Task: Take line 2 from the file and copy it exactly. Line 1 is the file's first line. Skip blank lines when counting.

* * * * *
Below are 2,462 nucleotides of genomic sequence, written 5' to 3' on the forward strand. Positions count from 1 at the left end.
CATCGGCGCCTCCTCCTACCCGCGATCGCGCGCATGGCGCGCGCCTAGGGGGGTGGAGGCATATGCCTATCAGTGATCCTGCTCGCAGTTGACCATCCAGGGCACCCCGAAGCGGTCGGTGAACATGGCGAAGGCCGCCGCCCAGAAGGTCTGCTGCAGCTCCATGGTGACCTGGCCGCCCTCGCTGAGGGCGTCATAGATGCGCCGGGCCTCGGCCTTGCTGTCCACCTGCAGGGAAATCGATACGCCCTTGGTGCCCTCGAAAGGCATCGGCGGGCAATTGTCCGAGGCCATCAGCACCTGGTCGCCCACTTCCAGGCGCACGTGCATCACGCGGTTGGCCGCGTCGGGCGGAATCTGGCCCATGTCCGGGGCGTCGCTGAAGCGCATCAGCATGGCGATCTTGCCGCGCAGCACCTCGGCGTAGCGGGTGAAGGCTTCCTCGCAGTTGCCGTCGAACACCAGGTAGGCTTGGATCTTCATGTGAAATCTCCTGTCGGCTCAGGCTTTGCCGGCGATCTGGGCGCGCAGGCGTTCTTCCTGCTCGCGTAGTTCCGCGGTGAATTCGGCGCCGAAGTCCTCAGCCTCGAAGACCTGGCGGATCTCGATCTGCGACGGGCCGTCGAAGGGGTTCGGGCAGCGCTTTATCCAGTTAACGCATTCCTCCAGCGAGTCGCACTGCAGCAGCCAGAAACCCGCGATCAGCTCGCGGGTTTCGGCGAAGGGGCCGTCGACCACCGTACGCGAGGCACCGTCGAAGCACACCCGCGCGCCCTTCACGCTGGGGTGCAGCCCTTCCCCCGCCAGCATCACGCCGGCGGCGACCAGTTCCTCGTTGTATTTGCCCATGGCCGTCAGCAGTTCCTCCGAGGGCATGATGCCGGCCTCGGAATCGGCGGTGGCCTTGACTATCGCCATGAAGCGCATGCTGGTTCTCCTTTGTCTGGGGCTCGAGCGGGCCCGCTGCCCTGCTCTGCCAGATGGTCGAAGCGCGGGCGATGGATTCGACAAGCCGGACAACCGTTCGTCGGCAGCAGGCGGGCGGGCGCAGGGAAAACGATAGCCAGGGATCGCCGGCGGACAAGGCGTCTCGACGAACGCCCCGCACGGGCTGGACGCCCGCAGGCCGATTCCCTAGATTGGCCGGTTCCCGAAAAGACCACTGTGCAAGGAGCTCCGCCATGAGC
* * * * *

CATCGGCGCCTCCTCCTACCCGCGATCGCGCGCATGGCGCGCGCCTAGGGGGGTGGAGGCATATGCCTATCAGTGATCCTGCTCGCAGTTGACCATCCAGGGCACCCCGAAGCGGTCGGTGAACATGGCGAAGGCCGCCGCCCAGAAGGTCTGCTGCAGCTCCATGGTGACCTGGCCGCCCTCGCTGAGGGCGTCATAGATGCGCCGGGCCTCGGCCTTGCTGTCCACCTGCAGGGAAATCGATACGCCCTTGGTGCCCTCGAAAGGCATCGGCGGGCAATTGTCCGAGGCCATCAGCACCTGGTCGCCCACTTCCAGGCGCACGTGCATCACGCGGTTGGCCGCGTCGGGCGGAATCTGGCCCATGTCCGGGGCGTCGCTGAAGCGCATCAGCATGGCGATCTTGCCGCGCAGCACCTCGGCGTAGCGGGTGAAGGCTTCCTCGCAGTTGCCGTCGAACACCAGGTAGGCTTGGATCTTCATGTGAAATCTCCTGTCGGCTCAGGCTTTGCCGGCGATCTGGGCGCGCAGGCGTTCTTCCTGCTCGCGTAGTTCCGCGGTGAATTCGGCGCCGAAGTCCTCAGCCTCGAAGACCTGGCGGATCTCGATCTGCGACGGGCCGTCGAAGGGGTTCGGGCAGCGCTTTATCCAGTTAACGCATTCCTCCAGCGAGTCGCACTGCAGCAGCCAGAAACCCGCGATCAGCTCGCGGGTTTCGGCGAAGGGGCCGTCGACCACCGTACGCGAGGCACCGTCGAAGCACACCCGCGCGCCCTTCACGCTGGGGTGCAGCCCTTCCCCCGCCAGCATCACGCCGGCGGCGACCAGTTCCTCGTTGTATTTGCCCATGGCCGTCAGCAGTTCCTCCGAGGGCATGATGCCGGCCTCGGAATCGGCGGTGGCCTTGACTATCGCCATGAAGCGCATGCTGGTTCTCCTTTGTCTGGGGCTCGAGCGGGCCCGCTGCCCTGCTCTGCCAGATGGTCGAAGCGCGGGCGATGGATTCGACAAGCCGGACAACCGTTCGTCGGCAGCAGGCGGGCGGGCGCAGGGAAAACGATAGCCAGGGATCGCCGGCGGACAAGGCGTCTCGACGAACGCCCCGCACGGGCTGGACGCCCGCAGGCCGATTCCCTAGATTGGCCGGTTCCCGAAAAGACCACTGTGCAAGGAGCTCCGCCATGAGC